It's not often that people who are diametrically opposed to certain views come to the defense of the people who hold those views. That requires a level of intellectual honesty that we all too often lack. So when we see that type of honesty being displayed, we should go out of our way to praise it. I found such an example. Jerry Coyne recently attacked ID proponent Paul Nelson, which should shock nobody. What did come as a surprise is that the atheist professor of biochemistry, Larry Moran, who typically refers to most ID proponents as "IDiots," did come to Nelson's defense. In the combox, past the halfway mark, Professor Moran chimes in:
Posted December 11, 2012 at 9:45 am | Permalink
" In his letter to Jerry, Paul Nelson said,
Readers who already know about the thinking of workers such as Eric Davidson, Michael Lynch, Andreas Wagner, John Gerhart & Marc Kirschner, or Scott Gilbert (all of whom, among many others, have recently expressed frank doubts about selection) must discount what you say about the centrality of natural selection to evolutionary theory — because they know that just isn’t so.
I think this is basically correct. All of these authors question in some way or another the “centrality” of natural selection to evolutionary theory. We can quibble about the exact meaning of words and sentences but I, for one, don’t think Nelson is way off base here. Perhaps Nelson shouldn’t have said “expressed doubts about selection” because it could be taken to mean that the authors deny that positive natural selection exists. I don’t think that’s what Paul Nelson meant. He may be an IDiot but he’s not that stupid. (Shapiro, on the other hand, may be that stupid.)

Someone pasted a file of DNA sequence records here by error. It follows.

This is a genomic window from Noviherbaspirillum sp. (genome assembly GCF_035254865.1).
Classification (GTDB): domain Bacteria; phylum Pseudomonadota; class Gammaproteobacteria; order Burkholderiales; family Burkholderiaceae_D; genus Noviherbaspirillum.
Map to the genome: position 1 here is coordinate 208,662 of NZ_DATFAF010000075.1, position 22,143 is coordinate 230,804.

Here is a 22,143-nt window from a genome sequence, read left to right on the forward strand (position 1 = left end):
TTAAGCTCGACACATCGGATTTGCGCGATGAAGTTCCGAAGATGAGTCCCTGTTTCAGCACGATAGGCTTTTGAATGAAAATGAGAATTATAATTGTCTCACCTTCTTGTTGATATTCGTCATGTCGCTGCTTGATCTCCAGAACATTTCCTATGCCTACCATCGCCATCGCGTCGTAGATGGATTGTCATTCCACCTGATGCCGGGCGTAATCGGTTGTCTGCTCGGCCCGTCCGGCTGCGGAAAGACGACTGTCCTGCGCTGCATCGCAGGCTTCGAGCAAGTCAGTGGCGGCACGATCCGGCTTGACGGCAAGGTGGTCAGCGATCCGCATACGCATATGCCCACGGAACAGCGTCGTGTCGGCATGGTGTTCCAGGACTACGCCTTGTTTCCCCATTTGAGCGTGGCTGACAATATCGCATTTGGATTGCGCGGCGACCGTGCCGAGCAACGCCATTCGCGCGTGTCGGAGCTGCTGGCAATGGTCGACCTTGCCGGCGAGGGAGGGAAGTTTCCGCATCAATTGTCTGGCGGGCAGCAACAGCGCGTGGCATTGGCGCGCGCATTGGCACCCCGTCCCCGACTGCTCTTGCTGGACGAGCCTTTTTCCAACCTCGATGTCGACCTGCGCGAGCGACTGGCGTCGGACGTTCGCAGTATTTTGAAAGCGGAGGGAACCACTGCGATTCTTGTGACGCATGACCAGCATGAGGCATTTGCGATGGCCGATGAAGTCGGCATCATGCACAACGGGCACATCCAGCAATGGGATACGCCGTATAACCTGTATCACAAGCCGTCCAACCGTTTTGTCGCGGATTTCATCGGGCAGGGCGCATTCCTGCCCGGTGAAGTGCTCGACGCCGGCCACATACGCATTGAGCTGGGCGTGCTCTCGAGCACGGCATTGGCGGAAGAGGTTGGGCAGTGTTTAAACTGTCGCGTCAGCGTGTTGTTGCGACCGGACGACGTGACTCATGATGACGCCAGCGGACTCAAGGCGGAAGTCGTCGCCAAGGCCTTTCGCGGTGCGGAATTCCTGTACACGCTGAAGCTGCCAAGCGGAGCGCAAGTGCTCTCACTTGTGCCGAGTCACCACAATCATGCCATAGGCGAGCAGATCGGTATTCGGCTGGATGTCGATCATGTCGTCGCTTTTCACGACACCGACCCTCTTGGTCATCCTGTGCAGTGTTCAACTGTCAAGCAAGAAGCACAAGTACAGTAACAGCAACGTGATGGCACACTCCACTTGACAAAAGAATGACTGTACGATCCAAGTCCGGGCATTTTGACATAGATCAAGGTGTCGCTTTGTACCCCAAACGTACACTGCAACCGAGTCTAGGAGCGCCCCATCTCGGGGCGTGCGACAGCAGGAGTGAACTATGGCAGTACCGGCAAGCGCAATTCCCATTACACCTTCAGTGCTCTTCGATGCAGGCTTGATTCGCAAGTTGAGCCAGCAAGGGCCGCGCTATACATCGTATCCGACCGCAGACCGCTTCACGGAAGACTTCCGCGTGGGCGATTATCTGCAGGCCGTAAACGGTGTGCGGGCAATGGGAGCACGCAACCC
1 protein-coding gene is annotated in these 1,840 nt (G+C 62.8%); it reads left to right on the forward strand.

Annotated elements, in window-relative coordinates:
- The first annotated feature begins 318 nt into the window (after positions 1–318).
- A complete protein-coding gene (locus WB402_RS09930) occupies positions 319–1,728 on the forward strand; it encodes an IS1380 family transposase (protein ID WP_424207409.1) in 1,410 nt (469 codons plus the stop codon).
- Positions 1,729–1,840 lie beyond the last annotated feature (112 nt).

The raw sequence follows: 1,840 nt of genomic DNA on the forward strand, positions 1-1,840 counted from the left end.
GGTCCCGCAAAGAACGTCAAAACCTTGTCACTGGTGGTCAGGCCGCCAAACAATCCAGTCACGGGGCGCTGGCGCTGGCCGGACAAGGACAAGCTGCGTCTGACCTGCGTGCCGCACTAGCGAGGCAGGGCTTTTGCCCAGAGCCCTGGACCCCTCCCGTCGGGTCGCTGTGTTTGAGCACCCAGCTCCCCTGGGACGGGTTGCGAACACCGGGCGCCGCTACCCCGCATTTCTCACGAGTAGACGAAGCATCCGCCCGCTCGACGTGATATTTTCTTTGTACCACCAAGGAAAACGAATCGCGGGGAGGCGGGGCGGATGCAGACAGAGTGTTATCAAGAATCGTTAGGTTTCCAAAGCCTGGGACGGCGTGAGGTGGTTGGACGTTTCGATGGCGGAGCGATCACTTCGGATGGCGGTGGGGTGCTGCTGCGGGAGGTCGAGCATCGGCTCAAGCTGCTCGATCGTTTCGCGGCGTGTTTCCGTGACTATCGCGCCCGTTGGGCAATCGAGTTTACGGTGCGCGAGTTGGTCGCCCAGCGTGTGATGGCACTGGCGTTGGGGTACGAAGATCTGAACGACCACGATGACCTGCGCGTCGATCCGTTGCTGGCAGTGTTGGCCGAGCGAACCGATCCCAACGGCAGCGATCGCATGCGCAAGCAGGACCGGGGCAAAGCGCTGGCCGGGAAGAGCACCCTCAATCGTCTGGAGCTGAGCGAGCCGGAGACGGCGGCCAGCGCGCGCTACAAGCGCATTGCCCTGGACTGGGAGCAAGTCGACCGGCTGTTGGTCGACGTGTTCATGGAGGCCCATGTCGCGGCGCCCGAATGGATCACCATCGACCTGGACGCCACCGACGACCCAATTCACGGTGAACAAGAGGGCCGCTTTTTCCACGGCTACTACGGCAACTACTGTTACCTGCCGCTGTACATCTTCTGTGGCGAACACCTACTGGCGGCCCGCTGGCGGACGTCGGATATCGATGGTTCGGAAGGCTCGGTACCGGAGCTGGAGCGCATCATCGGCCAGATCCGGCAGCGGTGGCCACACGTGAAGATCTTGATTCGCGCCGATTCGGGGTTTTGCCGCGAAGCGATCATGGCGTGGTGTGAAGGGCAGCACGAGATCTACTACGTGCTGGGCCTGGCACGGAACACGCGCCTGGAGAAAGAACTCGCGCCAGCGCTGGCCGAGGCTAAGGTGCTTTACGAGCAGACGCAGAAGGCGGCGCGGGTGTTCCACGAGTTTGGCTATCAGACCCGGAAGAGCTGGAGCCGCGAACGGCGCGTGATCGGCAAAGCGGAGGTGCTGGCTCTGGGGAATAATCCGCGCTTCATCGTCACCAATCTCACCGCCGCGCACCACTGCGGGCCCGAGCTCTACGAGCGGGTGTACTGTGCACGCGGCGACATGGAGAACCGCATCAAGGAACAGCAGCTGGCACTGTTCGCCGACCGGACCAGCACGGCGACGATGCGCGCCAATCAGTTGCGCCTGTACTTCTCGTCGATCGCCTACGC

Jerry wrote to the authors stating …
I have read the papers of many of you, and while I know that several of you question aspects of modern evolutionary theory, I wasn’t aware that any of you denied the efficacy of selection in accounting for adaptations.
I’m not speaking here of the prevalence among episodes of evolutionary change of selection versus other mechanisms such as drift, but of the prevalence of selection in explaining obvious adaptations like mimicry, the speed of cheetahs, and so on.
I don’t think Jerry’s question is fair. Paul Nelson was not accusing these authors of denying a role for natural selection in “obvious adaptations.”
The irony here is that Jim Shapiro is completely oblivious to the ideas of Kirschner, Gerhart, Lynch, et al. He acts as though he’s the only person in the entire world who ever came up with a criticism of the hardened version of the Modern Synthesis. (Anyone ever heard of Stephen Jay Gould?) Sometimes he even “borrows” the ideas of others—like when he talks of his version of facilitated variation but doesn’t bother referencing Kisrchner & Gerhart."
And then after a brief exchange where Moran asked Nelson to clarify his views, Larry concluded:
Posted December 13, 2012 at 5:03 am | Permalink
" Thanks, Paul. I interpreted your letter the same way you describe it but you must admit that you could have worded it better. Jerry Coyne jumped to the conclusion that you were saying something different about the views of those authors.
I think your views have been unfairly represented in this thread. That does NOT mean I agree with your conclusions, as you well know."
After showing such gallantry in the face of overwhelming opposition at Coyne's blog, Professor Moran deserves to be held in high esteem. I now consider his use of the term "IDiots" as almost a term of endearment.